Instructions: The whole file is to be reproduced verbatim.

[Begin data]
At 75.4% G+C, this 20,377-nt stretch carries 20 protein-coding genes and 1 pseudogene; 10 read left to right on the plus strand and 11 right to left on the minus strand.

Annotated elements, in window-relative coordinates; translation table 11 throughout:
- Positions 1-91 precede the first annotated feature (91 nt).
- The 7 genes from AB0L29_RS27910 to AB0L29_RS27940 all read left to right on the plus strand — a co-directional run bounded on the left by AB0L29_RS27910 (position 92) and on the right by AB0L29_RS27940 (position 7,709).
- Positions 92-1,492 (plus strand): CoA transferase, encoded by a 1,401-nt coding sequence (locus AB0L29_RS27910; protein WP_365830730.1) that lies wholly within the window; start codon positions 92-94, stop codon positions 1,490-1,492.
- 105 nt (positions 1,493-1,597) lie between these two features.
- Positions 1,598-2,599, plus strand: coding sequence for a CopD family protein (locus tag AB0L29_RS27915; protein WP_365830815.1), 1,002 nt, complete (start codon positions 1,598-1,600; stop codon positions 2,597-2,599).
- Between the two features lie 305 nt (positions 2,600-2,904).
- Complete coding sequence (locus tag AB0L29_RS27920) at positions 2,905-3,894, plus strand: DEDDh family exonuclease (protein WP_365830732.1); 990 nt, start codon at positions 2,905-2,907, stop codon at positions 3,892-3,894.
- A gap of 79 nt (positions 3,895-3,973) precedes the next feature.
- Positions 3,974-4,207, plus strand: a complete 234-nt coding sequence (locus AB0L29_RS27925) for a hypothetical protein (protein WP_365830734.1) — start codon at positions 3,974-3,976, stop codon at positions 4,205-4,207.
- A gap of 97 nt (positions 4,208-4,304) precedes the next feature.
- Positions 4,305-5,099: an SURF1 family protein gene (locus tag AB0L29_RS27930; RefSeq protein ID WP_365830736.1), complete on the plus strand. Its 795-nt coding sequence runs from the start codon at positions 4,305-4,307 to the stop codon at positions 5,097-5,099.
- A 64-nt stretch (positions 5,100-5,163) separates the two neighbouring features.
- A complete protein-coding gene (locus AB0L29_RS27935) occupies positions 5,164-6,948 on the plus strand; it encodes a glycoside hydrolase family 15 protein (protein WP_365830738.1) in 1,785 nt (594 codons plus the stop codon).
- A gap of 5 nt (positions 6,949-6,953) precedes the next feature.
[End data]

At 75.4% G+C, this 20,377-nt stretch carries 20 protein-coding genes and 1 pseudogene; 10 read left to right on the plus strand and 11 right to left on the minus strand.

Annotated elements, in window-relative coordinates; translation table 11 throughout:
- Positions 1-91 precede the first annotated feature (91 nt).
- The 7 genes from AB0L29_RS27910 to AB0L29_RS27940 all read left to right on the plus strand — a co-directional run bounded on the left by AB0L29_RS27910 (position 92) and on the right by AB0L29_RS27940 (position 7,709).
- Positions 92-1,492 (plus strand): CoA transferase, encoded by a 1,401-nt coding sequence (locus AB0L29_RS27910; protein WP_365830730.1) that lies wholly within the window; start codon positions 92-94, stop codon positions 1,490-1,492.
- 105 nt (positions 1,493-1,597) lie between these two features.
- Positions 1,598-2,599, plus strand: coding sequence for a CopD family protein (locus tag AB0L29_RS27915; protein WP_365830815.1), 1,002 nt, complete (start codon positions 1,598-1,600; stop codon positions 2,597-2,599).
- Between the two features lie 305 nt (positions 2,600-2,904).
- Complete coding sequence (locus tag AB0L29_RS27920) at positions 2,905-3,894, plus strand: DEDDh family exonuclease (protein WP_365830732.1); 990 nt, start codon at positions 2,905-2,907, stop codon at positions 3,892-3,894.
- A gap of 79 nt (positions 3,895-3,973) precedes the next feature.
- Positions 3,974-4,207, plus strand: a complete 234-nt coding sequence (locus AB0L29_RS27925) for a hypothetical protein (protein WP_365830734.1) — start codon at positions 3,974-3,976, stop codon at positions 4,205-4,207.
- A gap of 97 nt (positions 4,208-4,304) precedes the next feature.
- Positions 4,305-5,099: an SURF1 family protein gene (locus tag AB0L29_RS27930; RefSeq protein ID WP_365830736.1), complete on the plus strand. Its 795-nt coding sequence runs from the start codon at positions 4,305-4,307 to the stop codon at positions 5,097-5,099.
- A 64-nt stretch (positions 5,100-5,163) separates the two neighbouring features.
- A complete protein-coding gene (locus AB0L29_RS27935) occupies positions 5,164-6,948 on the plus strand; it encodes a glycoside hydrolase family 15 protein (protein WP_365830738.1) in 1,785 nt (594 codons plus the stop codon).
- A gap of 5 nt (positions 6,949-6,953) precedes the next feature.